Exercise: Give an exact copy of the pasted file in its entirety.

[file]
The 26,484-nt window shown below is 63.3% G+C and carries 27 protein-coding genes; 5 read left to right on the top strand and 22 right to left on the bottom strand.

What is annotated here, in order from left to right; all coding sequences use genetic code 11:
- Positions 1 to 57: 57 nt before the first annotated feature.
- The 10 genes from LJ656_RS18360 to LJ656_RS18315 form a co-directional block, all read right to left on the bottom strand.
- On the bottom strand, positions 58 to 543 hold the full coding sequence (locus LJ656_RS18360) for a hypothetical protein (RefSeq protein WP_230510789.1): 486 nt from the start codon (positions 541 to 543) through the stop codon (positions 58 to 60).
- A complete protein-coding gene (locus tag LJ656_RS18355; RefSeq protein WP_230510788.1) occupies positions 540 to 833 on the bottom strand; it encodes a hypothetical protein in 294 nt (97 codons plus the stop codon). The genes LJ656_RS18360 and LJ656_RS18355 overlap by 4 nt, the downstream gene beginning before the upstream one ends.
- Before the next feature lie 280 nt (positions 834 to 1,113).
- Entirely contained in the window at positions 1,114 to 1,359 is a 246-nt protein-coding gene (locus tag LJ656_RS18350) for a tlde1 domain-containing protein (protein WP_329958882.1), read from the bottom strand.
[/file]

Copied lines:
The 26,484-nt window shown below is 63.3% G+C and carries 27 protein-coding genes; 5 read left to right on the top strand and 22 right to left on the bottom strand.

What is annotated here, in order from left to right; all coding sequences use genetic code 11:
- Positions 1 to 57: 57 nt before the first annotated feature.
- The 10 genes from LJ656_RS18360 to LJ656_RS18315 form a co-directional block, all read right to left on the bottom strand.
- On the bottom strand, positions 58 to 543 hold the full coding sequence (locus LJ656_RS18360) for a hypothetical protein (RefSeq protein WP_230510789.1): 486 nt from the start codon (positions 541 to 543) through the stop codon (positions 58 to 60).
- A complete protein-coding gene (locus tag LJ656_RS18355; RefSeq protein WP_230510788.1) occupies positions 540 to 833 on the bottom strand; it encodes a hypothetical protein in 294 nt (97 codons plus the stop codon). The genes LJ656_RS18360 and LJ656_RS18355 overlap by 4 nt, the downstream gene beginning before the upstream one ends.
- Before the next feature lie 280 nt (positions 834 to 1,113).
- Entirely contained in the window at positions 1,114 to 1,359 is a 246-nt protein-coding gene (locus tag LJ656_RS18350) for a tlde1 domain-containing protein (protein WP_329958882.1), read from the bottom strand.